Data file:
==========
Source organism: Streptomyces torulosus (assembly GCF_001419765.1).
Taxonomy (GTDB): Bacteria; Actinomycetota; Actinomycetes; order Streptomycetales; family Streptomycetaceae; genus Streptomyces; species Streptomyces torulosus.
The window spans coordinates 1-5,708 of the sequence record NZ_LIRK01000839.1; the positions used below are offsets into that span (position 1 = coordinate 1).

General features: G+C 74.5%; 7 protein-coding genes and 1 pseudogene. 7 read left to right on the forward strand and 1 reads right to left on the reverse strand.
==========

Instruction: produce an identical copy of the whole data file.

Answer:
Source organism: Streptomyces torulosus (assembly GCF_001419765.1).
Taxonomy (GTDB): Bacteria; Actinomycetota; Actinomycetes; order Streptomycetales; family Streptomycetaceae; genus Streptomyces; species Streptomyces torulosus.
The window spans coordinates 1-5,708 of the sequence record NZ_LIRK01000839.1; the positions used below are offsets into that span (position 1 = coordinate 1).

General features: G+C 74.5%; 7 protein-coding genes and 1 pseudogene. 7 read left to right on the forward strand and 1 reads right to left on the reverse strand.